Let $x(u,t) = \exp_{\gamma(t)}(u E(t))$. For fixed $t$, as $u$ ranges from 0 to 1, the curve $x(\cdot, t)$ is a geodesic segment from $\gamma(t)$ to $\exp_{\gamma(t)}(E(t))$. Then $\phi'(t) = J(1)$ where $J$ is the Jacobi field along this geodesic segment, with the initial conditions $J(0) = \gamma'(t)$ and $(\nabla_{d x/d u} J)(0) = 0$.

Why? As $t$ varies, $x$ is a variation through geodesics, so for fixed $t$, $\frac{\partial x}{\partial t}(u,t)$ is a Jacobi field (call it $J$) along the geodesic $x(\cdot, t)$. Then $\phi'(t) = \frac{\partial x}{\partial t}(1,t) = J(1)$ while $\gamma'(t) = \frac{\partial x}{\partial t}(0,t) = J(0)$. And using the fact that $\nabla$ is torsion-free and $E$ is parallel we have $(\nabla_{\partial x/\partial u} \frac{\partial x}{\partial t})(0,t) = (\nabla_{\partial x/\partial t} \frac{\partial x}{\partial u})(0,t)= \nabla_{\partial x/\partial t}E(t) = 0.$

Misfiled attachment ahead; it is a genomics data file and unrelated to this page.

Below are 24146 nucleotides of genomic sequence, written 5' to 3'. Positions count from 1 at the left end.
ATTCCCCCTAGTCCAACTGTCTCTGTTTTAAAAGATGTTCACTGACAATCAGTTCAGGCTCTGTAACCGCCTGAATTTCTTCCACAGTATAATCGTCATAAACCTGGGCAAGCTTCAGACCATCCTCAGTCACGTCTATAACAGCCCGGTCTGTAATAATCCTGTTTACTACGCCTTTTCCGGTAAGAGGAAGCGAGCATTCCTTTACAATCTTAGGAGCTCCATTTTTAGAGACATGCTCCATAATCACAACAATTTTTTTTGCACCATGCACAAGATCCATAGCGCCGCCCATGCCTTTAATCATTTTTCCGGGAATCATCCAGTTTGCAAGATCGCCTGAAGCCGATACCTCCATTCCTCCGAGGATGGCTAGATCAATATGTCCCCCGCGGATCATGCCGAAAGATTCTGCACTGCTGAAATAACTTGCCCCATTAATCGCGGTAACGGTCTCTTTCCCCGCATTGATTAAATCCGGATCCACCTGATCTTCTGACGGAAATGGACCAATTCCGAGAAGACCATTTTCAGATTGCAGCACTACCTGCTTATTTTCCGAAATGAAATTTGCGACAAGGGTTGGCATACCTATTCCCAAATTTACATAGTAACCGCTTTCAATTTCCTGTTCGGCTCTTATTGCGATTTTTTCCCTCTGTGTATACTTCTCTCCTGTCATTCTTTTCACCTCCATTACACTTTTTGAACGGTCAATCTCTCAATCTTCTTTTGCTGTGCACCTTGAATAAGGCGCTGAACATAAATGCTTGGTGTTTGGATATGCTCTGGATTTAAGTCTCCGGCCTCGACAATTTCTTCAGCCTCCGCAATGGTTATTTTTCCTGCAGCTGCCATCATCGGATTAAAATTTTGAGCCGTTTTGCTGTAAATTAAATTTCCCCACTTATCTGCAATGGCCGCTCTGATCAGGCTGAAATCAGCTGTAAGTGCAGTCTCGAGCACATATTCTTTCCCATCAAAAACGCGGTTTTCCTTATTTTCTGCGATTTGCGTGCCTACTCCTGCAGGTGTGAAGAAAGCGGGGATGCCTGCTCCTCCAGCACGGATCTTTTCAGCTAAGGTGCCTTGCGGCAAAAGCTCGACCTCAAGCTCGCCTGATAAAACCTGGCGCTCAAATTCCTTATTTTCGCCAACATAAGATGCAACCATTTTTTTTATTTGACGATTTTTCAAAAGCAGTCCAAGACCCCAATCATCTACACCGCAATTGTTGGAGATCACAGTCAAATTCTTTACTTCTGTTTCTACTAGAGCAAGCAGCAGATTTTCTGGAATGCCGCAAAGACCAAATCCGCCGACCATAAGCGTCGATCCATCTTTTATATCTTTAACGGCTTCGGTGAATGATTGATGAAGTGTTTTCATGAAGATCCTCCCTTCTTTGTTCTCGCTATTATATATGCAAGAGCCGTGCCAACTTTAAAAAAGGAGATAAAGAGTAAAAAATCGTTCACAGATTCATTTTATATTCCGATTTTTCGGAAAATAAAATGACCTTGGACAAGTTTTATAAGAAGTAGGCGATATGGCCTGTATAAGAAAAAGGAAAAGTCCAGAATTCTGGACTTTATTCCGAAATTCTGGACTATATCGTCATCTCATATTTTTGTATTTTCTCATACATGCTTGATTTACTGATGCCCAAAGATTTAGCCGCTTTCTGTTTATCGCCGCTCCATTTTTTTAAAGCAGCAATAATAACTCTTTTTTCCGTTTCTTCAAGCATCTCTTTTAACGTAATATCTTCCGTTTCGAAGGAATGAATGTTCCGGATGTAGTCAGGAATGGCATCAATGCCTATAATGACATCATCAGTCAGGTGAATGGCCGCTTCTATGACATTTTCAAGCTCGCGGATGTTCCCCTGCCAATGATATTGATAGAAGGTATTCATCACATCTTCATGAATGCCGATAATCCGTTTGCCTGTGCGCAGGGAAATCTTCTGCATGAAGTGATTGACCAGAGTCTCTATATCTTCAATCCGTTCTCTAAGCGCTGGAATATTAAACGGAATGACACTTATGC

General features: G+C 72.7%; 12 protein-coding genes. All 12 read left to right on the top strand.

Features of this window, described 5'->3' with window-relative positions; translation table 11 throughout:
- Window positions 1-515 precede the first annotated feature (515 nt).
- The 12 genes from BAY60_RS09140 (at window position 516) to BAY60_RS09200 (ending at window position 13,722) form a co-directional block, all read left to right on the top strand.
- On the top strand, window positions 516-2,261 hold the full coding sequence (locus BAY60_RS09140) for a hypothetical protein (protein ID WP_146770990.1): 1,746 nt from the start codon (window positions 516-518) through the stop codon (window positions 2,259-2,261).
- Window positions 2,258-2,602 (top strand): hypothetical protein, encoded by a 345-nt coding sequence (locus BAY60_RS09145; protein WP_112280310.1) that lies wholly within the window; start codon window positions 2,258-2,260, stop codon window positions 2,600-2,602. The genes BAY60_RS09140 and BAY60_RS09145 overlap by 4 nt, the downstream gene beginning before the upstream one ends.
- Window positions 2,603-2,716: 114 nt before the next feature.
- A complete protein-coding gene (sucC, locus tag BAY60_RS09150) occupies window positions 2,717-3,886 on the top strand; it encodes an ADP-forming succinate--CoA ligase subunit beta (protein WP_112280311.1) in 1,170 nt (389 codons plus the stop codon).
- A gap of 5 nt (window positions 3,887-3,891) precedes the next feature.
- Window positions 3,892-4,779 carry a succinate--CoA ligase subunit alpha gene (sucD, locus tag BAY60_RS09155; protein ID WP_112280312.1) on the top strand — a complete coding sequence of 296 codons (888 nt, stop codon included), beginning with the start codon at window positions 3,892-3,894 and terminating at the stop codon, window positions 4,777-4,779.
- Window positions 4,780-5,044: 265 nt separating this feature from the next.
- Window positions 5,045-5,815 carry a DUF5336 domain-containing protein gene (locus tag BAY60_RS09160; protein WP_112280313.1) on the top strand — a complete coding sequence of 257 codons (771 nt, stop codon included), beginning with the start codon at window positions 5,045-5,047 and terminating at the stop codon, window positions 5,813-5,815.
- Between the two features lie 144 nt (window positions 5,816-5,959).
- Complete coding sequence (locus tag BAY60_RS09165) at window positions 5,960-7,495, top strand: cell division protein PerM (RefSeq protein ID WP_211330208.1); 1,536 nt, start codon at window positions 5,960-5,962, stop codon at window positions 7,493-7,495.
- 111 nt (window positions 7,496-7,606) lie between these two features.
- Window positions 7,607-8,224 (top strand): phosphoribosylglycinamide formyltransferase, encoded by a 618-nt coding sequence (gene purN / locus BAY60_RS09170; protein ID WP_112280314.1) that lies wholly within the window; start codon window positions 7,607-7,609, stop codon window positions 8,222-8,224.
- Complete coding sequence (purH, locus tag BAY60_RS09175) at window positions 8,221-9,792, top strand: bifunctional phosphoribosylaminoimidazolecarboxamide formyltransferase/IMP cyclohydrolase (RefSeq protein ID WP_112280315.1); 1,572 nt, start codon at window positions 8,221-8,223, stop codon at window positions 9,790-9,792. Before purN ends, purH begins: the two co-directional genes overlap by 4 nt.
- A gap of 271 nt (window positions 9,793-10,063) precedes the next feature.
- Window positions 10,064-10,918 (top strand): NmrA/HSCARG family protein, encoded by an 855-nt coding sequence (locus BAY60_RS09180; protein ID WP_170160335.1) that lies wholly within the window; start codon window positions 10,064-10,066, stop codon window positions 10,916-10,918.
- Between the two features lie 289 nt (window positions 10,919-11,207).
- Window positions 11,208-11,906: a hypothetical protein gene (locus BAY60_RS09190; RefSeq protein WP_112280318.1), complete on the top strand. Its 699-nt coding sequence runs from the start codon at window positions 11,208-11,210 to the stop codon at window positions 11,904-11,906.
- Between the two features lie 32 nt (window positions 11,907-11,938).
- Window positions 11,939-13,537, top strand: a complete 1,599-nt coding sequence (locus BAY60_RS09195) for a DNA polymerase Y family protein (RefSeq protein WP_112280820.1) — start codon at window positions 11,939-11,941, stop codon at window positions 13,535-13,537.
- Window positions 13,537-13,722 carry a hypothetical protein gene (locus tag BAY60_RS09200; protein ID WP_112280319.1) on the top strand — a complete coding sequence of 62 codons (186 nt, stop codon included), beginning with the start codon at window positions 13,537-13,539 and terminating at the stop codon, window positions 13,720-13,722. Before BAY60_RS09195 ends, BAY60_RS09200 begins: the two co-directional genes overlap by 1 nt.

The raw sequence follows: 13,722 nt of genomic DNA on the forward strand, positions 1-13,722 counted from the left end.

(I guess this does not need $\gamma$ to be a geodesic....?)